Iulius Agricola, Gnaeus

(40—93 ad)

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(ad 40–93),

son of a senator from Forum Iulii, was brought up by his mother after his father's execution by Gaius 1. After study at Massalia, he was tribunusmilitum in Britain during the Boudiccan revolt (60–61). He then married, was quaestor of Asia (63–64), tribune of the plebs (66; see tribuni plebis), and praetor (68). Appointed by Galba to recover temple property, after joining the Flavian side he recruited troops in Italy. Commanding legion XX in Britain, he saw action under Petillius Cerialis (71–73). He was made a patrician, served as legate of Aquitania (73–76), became consul (76?) and pontifex, then legate of Britain for seven years (77–84), winning ornamentatriumphalia.

Apart from mentions by Cassius Dio, a lapidary inscription at Verulamium, and inscribed lead pipes from Deva, Agricola is known entirely from the biography by his son‐in‐law Tacitus. See biography, roman. He was certainly exceptional: the only senator known to have served three times in one province; unusually young as governor of Britain; the longest known tenure there. Favour from Vespasian and Titus may be surmised. In his first season (77) he conquered Anglesey; in the second he was in northern England and southern Scotland. Measures to promote Romanization in his second winter are stressed by Tacitus. In his third season (79) he advanced to the Tay, leading to Titus' fifteenth imperatorial acclamation; in the fourth (80) he consolidated along the Forth–Clyde. His fifth season (81) was in west Scotland: he drew up his forces facing Ireland, which he told Tacitus could easily have been conquered. He then tackled the Caledonians, victory narrowly eluding him in the sixth season (82) but being won at a great battle late in the seventh, mons Graupius, probably September 83. He ordered the fleet to circumnavigate Britain, finally proving that it was an island. Recalled, presumably in spring 84, he was denied further appointments because of Domitian's jealousy, acc. to Tacitus. See britain, roman.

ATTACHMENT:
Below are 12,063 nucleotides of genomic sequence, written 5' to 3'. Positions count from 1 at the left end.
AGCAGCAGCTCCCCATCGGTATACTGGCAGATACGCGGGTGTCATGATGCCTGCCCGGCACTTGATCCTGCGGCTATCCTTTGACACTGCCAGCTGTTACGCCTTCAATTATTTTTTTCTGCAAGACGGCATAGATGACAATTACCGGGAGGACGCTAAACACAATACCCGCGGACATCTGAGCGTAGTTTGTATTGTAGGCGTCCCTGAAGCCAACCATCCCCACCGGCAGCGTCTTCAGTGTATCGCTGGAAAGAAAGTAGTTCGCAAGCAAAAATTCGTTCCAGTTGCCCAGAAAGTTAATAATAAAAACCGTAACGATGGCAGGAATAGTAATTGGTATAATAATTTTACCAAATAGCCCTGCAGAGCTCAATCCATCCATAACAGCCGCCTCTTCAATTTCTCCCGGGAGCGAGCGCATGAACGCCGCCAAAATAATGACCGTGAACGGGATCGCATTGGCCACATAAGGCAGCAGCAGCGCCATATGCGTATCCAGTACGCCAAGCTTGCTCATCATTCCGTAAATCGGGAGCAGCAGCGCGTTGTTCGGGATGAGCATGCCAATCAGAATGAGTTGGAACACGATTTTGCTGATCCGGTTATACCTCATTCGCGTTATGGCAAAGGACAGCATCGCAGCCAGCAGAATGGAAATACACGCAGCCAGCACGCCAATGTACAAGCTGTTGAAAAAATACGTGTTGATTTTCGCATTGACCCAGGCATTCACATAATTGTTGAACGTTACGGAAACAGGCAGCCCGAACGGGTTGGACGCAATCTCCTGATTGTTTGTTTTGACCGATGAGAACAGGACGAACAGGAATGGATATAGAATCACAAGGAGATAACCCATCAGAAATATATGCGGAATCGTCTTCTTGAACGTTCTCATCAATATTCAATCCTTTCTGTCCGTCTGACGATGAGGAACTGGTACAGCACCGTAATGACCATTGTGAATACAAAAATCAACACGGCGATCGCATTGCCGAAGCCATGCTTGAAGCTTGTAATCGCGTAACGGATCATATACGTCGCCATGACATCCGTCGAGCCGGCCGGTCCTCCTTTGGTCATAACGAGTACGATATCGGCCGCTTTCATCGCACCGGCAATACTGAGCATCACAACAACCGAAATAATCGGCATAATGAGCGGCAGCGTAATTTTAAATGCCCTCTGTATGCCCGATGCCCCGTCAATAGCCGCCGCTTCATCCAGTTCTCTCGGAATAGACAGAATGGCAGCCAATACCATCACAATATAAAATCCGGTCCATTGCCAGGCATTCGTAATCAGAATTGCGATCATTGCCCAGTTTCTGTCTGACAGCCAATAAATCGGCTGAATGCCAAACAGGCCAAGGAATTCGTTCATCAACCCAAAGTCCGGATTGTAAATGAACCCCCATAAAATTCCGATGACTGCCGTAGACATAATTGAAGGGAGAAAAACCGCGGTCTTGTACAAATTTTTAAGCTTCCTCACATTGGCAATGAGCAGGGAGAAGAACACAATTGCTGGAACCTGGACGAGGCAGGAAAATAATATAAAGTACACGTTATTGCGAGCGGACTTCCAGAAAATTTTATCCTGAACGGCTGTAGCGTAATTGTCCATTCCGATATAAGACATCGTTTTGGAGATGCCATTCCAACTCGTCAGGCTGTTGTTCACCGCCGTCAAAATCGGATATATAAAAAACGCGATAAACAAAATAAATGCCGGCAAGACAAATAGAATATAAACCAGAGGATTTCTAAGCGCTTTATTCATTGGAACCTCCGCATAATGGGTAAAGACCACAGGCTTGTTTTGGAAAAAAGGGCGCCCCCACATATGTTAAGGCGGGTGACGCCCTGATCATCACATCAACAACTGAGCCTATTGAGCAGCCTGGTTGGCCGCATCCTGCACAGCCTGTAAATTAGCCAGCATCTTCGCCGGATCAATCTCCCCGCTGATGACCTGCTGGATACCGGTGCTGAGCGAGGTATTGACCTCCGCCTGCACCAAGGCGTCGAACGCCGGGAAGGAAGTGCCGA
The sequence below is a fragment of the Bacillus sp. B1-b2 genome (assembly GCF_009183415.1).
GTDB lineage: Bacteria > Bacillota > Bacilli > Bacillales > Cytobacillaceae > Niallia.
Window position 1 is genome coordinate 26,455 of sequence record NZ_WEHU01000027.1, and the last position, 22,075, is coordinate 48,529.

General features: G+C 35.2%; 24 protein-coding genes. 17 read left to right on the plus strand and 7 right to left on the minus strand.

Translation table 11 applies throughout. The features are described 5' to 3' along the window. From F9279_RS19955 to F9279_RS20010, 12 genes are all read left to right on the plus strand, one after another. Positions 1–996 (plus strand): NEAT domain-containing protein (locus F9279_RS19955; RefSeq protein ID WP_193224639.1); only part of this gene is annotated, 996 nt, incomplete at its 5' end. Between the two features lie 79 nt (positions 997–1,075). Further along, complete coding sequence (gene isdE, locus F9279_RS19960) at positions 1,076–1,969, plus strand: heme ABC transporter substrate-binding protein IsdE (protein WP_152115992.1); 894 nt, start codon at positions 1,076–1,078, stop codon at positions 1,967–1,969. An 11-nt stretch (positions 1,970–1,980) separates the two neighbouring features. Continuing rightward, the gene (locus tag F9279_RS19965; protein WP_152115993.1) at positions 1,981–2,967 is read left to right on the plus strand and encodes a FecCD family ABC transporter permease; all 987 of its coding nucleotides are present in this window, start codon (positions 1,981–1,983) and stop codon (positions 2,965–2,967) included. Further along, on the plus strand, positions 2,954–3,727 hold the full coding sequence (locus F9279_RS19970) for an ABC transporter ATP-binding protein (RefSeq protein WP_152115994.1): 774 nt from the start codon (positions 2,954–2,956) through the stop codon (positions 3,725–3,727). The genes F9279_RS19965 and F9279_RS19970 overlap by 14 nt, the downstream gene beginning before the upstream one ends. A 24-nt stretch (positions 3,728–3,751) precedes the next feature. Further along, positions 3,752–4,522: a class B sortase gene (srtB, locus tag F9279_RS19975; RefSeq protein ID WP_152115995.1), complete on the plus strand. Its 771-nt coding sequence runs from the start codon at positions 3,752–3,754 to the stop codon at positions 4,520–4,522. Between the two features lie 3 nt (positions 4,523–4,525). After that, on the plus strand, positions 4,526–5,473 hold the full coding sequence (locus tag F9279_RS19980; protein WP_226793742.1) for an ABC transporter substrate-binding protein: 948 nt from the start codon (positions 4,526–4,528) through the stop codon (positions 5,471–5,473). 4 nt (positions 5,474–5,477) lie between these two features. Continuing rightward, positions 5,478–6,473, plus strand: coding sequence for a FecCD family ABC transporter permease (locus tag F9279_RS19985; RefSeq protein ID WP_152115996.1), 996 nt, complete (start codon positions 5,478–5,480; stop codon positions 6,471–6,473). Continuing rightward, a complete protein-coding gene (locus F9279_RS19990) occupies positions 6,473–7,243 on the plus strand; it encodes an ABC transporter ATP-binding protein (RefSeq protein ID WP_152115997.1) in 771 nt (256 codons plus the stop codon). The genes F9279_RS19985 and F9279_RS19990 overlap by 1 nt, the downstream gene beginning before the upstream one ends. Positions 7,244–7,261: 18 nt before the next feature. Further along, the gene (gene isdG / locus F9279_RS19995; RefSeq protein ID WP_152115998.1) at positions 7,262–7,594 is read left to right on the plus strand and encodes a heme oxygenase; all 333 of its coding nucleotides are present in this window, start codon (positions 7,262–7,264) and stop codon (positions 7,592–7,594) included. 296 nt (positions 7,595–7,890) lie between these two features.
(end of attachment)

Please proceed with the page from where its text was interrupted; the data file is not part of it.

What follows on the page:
Subjects: Classical Studies.

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